Asteroid 4075 Sviridov, discovered by the Russian astronomer Lyudmila Karachkina in 1982, was named in honor of Georgy Sviridov.


The composer died of a heart attack in Moscow, where he had lived since 1956, on 6 January 1998.

Selected filmographyEdit

List of worksEdit


  • Chamber Symphony for strings (1940)
  • Symphony No. 2 (1949/Unfinished)
  • Triptych, a small symphony for orchestra (1964)
  • "Snow Storm", musical illustrations after Pushkin for orchestra (1975)


  • Piano Concerto No. 1 (1936–1939)
  • Piano Concerto No. 2 (1942)


  • Piano Trio (1945 - rev. 1955)
  • Piano Quintet in B minor (1945)
  • String Quartet No. 1 (1945–1946)
  • String Quartet No. 2 (1947)
  • Music for chamber orchestra (1964)

Solo pianoEdit

  • Seven Small Pieces for piano (1934–1935)
  • Seven Songs after Lermontov (1938)
  • Piano Sonata (1944)
  • Two Partitas for piano (1946 - rev. 1957, 1960)
  • Children's Album, seventeen pieces for piano (1948 - rev. 1957)
  • "Ruy Blas", serenade (1952)
  • Partita in E minor
  • Partita in F minor


  • "The Decembrists", oratorio (1955)
  • "Poem to the Memory of Sergei Yesenin", oratorio for tenor, mixed chorus and orchestra (1956)
  • Five Choruses to Lyrics by Russian Poets (1958)
  • Oratorio Pathetique to words by Mayakovsky for bass, mezzo-soprano, mixed chorus and orchestra (1959)
  • Song about Lenin ("We Don't Believe") to words by Mayakovsky for bass, mixed chorus and orchestra (1960)
  • "Songs of Kursk", cantata after folk texts for mixed chorus and orchestra (1964)
  • "Wooden Russia", cantata to words by Yesenin for tenor, men's chorus and orchestra (1964)
  • "Sad Songs", small cantata to words by A. Blok for mezzo-soprano, female chorus and orchestra (1962–1965)
  • "It's Snowing", small cantata to words by Boris Pasternak for female chorus, boys'chorus and orchestra (1965)
  • "Five Songs about Russia", cantata to words by Blok for soprano, mezzo-soprano, baritone, bass, mixed chorus and orchestra (1967)
  • "Four Folksongs" for chorus and orchestra (1971)
  • "The Friendly Guest" (better, "The Radiant Guest"), cantata to words by Yesenin for solo voices, chorus and orchestra (1971–1976)
  • "Spring Cantata" to words by Nekrasov for mixed chorus and orchestra (1972)
  • Concerto in Memory of A.A. Yurlov for unaccompanied mixed chorus (1973)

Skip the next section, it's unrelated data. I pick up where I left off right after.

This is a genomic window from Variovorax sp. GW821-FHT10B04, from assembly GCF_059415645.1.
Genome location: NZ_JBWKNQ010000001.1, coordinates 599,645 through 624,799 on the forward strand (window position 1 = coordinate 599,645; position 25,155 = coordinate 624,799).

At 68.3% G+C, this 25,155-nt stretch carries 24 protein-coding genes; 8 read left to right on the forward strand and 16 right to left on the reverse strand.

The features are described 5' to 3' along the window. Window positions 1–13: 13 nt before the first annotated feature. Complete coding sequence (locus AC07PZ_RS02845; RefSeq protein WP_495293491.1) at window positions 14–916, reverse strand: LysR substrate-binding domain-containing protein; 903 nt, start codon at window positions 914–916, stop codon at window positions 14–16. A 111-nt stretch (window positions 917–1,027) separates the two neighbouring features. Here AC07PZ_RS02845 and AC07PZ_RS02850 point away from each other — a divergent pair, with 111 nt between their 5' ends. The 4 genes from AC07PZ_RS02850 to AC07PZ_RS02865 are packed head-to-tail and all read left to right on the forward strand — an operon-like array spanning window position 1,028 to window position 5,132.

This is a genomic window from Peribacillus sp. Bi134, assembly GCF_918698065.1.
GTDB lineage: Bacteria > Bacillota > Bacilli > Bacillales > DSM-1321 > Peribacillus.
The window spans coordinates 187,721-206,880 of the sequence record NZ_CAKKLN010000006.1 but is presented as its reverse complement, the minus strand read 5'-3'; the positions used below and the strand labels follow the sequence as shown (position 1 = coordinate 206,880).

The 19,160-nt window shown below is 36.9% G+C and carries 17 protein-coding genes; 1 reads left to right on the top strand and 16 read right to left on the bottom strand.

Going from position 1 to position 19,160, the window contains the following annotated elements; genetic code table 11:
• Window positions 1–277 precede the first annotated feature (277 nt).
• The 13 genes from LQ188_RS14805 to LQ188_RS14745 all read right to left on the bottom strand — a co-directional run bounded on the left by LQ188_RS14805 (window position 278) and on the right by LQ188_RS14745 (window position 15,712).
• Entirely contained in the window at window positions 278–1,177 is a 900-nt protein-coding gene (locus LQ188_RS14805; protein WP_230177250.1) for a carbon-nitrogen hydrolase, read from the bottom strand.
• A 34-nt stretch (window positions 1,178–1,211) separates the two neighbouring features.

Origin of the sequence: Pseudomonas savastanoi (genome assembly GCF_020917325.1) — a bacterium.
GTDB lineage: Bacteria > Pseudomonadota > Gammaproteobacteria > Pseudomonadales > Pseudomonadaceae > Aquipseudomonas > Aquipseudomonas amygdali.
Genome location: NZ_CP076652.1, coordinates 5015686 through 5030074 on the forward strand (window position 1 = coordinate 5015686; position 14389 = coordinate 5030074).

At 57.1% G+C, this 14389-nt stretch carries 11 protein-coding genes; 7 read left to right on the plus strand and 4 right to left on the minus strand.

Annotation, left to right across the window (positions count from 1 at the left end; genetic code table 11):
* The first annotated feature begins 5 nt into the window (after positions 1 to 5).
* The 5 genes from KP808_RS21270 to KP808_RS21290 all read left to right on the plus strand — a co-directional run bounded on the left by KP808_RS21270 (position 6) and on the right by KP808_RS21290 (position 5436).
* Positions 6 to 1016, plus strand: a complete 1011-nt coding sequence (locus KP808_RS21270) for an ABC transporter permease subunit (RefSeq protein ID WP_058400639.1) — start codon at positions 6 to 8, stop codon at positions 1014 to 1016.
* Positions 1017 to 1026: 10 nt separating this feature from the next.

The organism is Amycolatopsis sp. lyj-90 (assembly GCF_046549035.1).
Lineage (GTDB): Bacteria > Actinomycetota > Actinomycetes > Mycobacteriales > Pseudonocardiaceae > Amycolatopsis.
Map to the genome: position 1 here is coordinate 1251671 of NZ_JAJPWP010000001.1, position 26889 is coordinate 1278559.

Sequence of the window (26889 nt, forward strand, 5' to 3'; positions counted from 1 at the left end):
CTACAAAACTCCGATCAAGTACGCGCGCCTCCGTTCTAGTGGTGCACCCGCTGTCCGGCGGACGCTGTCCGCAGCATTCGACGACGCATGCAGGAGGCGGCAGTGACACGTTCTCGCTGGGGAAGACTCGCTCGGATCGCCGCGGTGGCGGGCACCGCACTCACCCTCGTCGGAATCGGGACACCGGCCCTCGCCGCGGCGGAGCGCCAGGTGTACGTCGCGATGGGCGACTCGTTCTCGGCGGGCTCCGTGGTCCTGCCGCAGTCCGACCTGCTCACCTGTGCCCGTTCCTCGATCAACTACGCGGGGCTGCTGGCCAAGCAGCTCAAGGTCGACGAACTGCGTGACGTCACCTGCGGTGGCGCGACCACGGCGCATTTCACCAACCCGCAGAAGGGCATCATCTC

• "The Birch of Life", cantata to words by A. Blok for mezzo-soprano and orchestra (1974)
  • Three Miniatures for solo voices and mixed chorus (1972–1975)
  • Three Pieces from "Children's Album" for mixed chorus a cappella (1975)
  • "Ode to Lenin" to words by R. Rozhdestvensky for narrator, chorus and large orchestra (1976)
  • Hymns to the Motherland for chorus (1978)
  • "Pushkin's Garland", choral concerto on verses by Alexander Pushkin (1979)
  • "Night Clouds", cantata to words by A. Blok for mixed chorus a cappella (1979)
  • "Ladoga", "Choral Poem" for chorus to words by A. Prokofiev (1980)
  • "Songs From Hard Times", choruses to words of A. Blok for chorus a cappella (1980–1981 and later)
  • "Hymns and Prayers", words from liturgical poetry, for unaccompanied choir (1980–1997)


  • "Bright Lights", operetta in three acts after L. Sacharov and S. Poloski (1951)

Miscellaneous musicEdit

  • "Othello", incidental music after Shakespeare (1942)
  • Original soundtrack to The Blizzard (1964) film after Alexander Pushkin's story
  • "Time, Forward!", suite of the film score (1967)
  • Music to the Play "Czar Fyodor Ioannovich" after Tolstoi (1973)
  • The Blizzard, musical illustrations to the Pushkin's story. Suite (1974)


  • Six Romances on Texts by Pushkin for voice and piano (1935)
  • Three Songs to words by Alexander Blok (1941)
  • "Shakespeare Suite" for singer and piano (1944)
  • "Country of My Fathers", song cycle after A. Isaakian for tenor and bass with piano accompaniment (1949–1950)
  • "Songs to Words of Robert Burns" for bass and piano (1955)
  • "My Father is a Farmer", song cycle to words by Yesenin for tenor and baritone (1957)
  • "Suburb-Lyrics", seven songs after A. Prokofiev and M. Issakovsky for singer and piano (1938–1958)
  • Eight Romances to words by Lermontov for bass and piano (1957–1958)
  • "St Petersburg Songs" for soprano, mezzo-soprano, baritone, bass, violin, cello and piano (1961–1963)
  • "Petersburg Songs" to words of A. Blok for bass and piano (1961–1963)
  • "Russia Cast Adrift", better "Russia Now Launched", song cycle to words by Yesenin for tenor and piano (1977)
  • Two Songs to words of A. S. Pushkin (1975–1980)
  • Nine Songs to Words of A. Blok (1972–1981)
  • Twenty-five Songs for bass and piano (1955–1981)
  • "Petersburg", song cycle to words by A. Blok (1963–1995)


  1. ^ Свиридов Георгий (Юрий) Васильевич - Герои страны (in Russian)
  2. ^ "Report: Konami Didn't Use Metal Gear Solid Theme In MGS4 Due To Plagiarism Accusations". Gamasutra. 2008-12-12. Retrieved 2018-08-19.

External linksEdit

  Media related to Georgy Sviridov at Wikimedia Commons